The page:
Aspects of the newly struck “agreement in principle” between Government and the Barbados External Creditor Committee, are not sitting well with one local economist.
Director of the Sir Arthur Lewis Institute of Social and Economic Studies (SALISES) at the Cave Hill campus of the University of the West Indies, Dr Don Marshall, told Barbados TODAY that while he was still awaiting the finer details of the deal to released, some of the conditionalities made public so far were “invasive”.
Marshall was referring to the clause providing for the reinstatement of forgiven principal and past due and accrued interest if Government defaults on payment before the successful completion of the ongoing International Monetary Fund (IMF) programme. He contends that this essentially removes Government’s ability to renegotiate terms with the IMF, should for example, the determination be made that the social ramifications were too onerous.
“I find this to be highly invasive and I think that it is part of the deal that requires public discussion and debate. The deal, like the IMF’s, demonstrates how out of touch the policy community is in relation to credit development, global finance and lending to sovereign nations. I am always disappointed that alternatives never appear to be part of any discussion,” contended Marshall.
He further argued, “This deal is harpooning us, saying that if we should, for any reason renegotiate default or exit from the current IMF arrangement, all of the favourable terms offered by way of repayment will be removed and you have to face the harsh conditions as originally stated. It complicates Barbados’ capacity to exercise an exit option should conditionalities in relation to performing under an IMF programme prove to be socially and politically burdensome.”
In a joint statement released on Friday, the conditions for breaking the year-long stalemate includes “a reduction of 26.3 per cent in aggregate sum of the original principal amount of the debt obligations and the past due and accrued interest as of October 1, 2019”. The external creditors would also exchange certain of Government’s US dollar denominated debt for new bonds issued by Barbados.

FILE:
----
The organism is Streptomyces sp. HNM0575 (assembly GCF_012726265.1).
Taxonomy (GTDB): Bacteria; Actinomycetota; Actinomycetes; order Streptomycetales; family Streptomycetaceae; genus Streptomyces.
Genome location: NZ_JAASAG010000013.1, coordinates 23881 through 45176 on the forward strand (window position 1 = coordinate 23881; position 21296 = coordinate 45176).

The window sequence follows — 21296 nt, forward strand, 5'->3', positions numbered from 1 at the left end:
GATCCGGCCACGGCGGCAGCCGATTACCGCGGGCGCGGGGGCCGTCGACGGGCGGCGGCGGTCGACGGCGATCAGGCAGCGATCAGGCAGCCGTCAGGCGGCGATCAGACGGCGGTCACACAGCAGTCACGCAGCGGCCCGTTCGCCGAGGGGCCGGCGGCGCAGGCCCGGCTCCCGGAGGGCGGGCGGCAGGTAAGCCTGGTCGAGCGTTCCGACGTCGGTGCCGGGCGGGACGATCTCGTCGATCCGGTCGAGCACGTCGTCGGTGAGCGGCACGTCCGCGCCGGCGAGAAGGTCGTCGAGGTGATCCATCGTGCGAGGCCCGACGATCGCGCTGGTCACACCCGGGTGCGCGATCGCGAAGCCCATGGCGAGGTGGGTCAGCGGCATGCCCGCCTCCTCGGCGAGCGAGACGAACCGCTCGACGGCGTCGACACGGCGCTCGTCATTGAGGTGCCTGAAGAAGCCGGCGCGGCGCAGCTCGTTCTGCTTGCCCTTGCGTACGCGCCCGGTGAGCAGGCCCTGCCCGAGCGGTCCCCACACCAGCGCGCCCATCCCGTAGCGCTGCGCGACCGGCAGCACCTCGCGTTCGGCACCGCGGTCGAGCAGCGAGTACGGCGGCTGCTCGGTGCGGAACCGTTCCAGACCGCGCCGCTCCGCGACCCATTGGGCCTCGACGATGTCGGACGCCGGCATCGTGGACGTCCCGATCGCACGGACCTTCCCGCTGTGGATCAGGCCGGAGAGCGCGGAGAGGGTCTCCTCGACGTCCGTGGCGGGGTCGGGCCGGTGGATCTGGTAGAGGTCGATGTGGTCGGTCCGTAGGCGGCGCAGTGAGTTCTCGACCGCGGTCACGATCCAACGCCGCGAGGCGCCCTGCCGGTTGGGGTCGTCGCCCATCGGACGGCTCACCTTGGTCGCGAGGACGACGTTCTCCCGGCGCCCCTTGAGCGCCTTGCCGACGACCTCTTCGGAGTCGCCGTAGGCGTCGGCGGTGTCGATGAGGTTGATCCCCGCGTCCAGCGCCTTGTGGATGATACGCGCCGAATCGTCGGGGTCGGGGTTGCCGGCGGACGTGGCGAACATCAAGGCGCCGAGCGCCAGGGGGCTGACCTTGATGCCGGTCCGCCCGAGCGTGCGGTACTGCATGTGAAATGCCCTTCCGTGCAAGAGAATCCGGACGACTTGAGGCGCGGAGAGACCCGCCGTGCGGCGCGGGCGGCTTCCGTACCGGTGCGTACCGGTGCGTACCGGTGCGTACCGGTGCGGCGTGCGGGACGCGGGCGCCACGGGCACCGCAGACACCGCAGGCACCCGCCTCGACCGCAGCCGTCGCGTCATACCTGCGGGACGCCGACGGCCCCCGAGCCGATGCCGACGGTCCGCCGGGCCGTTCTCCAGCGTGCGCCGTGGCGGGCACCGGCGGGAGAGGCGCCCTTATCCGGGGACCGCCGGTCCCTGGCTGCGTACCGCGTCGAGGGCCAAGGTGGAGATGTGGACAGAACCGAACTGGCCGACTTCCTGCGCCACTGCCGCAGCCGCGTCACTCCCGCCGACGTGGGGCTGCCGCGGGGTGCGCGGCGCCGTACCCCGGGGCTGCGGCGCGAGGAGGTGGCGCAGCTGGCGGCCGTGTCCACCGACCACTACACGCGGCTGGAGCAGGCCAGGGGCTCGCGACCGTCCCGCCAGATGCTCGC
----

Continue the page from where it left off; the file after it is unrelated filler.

Marshall told Barbados TODAY that there were still some critical questions which need to be answered before any determination could be made on whether Barbados came out with a good deal.
“We need greater details on what the deal really is. We also need to know who does the creditor body represent. There is an amalgam that speaks to representing a group of creditors engaging in the negotiation process, but we do not know exactly if this includes entities such as Credit Suisse or the payments around the Dodds Prison facility. We simply do not know who this committee comprises of. We know it comprises bond holders and so on, but we need a little more transparency because these things are critical,” Marshall stressed.
The UWI lecturer however praised Government for securing a natural disaster clause that would, subject to certain conditions and input from the bondholders, enable Government to “capitalize interest and defer principal maturities due on the new bonds for two years” in the event that Barbados is adversely affected by natural disasters.
“It is useful to recognize that these islands face special disaster vulnerabilities now and by necessity this would have to be taken into account in any future arrangement,” he noted.